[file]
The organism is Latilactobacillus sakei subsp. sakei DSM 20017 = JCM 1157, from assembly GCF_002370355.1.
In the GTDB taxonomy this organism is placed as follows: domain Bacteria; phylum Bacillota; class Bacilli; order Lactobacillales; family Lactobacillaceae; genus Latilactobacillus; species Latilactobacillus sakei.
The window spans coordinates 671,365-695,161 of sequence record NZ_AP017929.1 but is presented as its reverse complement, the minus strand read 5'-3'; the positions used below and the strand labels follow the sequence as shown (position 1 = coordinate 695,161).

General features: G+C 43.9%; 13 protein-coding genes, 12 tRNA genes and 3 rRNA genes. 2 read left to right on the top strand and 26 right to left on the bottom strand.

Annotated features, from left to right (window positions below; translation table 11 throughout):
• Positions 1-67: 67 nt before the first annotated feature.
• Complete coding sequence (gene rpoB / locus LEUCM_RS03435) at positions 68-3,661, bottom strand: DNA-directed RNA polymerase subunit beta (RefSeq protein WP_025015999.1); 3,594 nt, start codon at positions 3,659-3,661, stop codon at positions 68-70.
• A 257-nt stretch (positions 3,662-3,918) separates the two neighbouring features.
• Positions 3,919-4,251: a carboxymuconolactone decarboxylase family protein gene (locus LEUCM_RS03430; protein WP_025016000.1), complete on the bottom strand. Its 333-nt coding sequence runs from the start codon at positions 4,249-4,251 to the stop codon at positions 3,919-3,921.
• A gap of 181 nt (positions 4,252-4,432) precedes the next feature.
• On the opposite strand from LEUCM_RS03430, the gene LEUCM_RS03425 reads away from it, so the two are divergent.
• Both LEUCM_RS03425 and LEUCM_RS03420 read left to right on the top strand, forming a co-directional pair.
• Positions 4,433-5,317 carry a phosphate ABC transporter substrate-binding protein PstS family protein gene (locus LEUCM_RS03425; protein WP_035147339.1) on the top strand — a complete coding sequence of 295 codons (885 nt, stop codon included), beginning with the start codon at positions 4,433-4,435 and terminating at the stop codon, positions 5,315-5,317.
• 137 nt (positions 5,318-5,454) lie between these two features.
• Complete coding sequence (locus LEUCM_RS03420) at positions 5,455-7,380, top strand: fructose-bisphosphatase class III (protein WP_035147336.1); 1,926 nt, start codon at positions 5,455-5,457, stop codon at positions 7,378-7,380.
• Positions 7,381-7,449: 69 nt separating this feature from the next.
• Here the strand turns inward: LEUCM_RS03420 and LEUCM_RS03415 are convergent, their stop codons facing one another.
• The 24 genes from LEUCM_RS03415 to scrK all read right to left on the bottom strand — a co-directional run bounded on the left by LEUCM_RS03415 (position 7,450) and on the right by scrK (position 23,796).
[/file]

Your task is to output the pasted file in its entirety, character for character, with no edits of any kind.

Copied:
The organism is Latilactobacillus sakei subsp. sakei DSM 20017 = JCM 1157, from assembly GCF_002370355.1.
In the GTDB taxonomy this organism is placed as follows: domain Bacteria; phylum Bacillota; class Bacilli; order Lactobacillales; family Lactobacillaceae; genus Latilactobacillus; species Latilactobacillus sakei.
The window spans coordinates 671,365-695,161 of sequence record NZ_AP017929.1 but is presented as its reverse complement, the minus strand read 5'-3'; the positions used below and the strand labels follow the sequence as shown (position 1 = coordinate 695,161).

General features: G+C 43.9%; 13 protein-coding genes, 12 tRNA genes and 3 rRNA genes. 2 read left to right on the top strand and 26 right to left on the bottom strand.

Annotated features, from left to right (window positions below; translation table 11 throughout):
• Positions 1-67: 67 nt before the first annotated feature.
• Complete coding sequence (gene rpoB / locus LEUCM_RS03435) at positions 68-3,661, bottom strand: DNA-directed RNA polymerase subunit beta (RefSeq protein WP_025015999.1); 3,594 nt, start codon at positions 3,659-3,661, stop codon at positions 68-70.
• A 257-nt stretch (positions 3,662-3,918) separates the two neighbouring features.
• Positions 3,919-4,251: a carboxymuconolactone decarboxylase family protein gene (locus LEUCM_RS03430; protein WP_025016000.1), complete on the bottom strand. Its 333-nt coding sequence runs from the start codon at positions 4,249-4,251 to the stop codon at positions 3,919-3,921.
• A gap of 181 nt (positions 4,252-4,432) precedes the next feature.
• On the opposite strand from LEUCM_RS03430, the gene LEUCM_RS03425 reads away from it, so the two are divergent.
• Both LEUCM_RS03425 and LEUCM_RS03420 read left to right on the top strand, forming a co-directional pair.
• Positions 4,433-5,317 carry a phosphate ABC transporter substrate-binding protein PstS family protein gene (locus LEUCM_RS03425; protein WP_035147339.1) on the top strand — a complete coding sequence of 295 codons (885 nt, stop codon included), beginning with the start codon at positions 4,433-4,435 and terminating at the stop codon, positions 5,315-5,317.
• 137 nt (positions 5,318-5,454) lie between these two features.
• Complete coding sequence (locus LEUCM_RS03420) at positions 5,455-7,380, top strand: fructose-bisphosphatase class III (protein WP_035147336.1); 1,926 nt, start codon at positions 5,455-5,457, stop codon at positions 7,378-7,380.
• Positions 7,381-7,449: 69 nt separating this feature from the next.
• Here the strand turns inward: LEUCM_RS03420 and LEUCM_RS03415 are convergent, their stop codons facing one another.
• The 24 genes from LEUCM_RS03415 to scrK all read right to left on the bottom strand — a co-directional run bounded on the left by LEUCM_RS03415 (position 7,450) and on the right by scrK (position 23,796).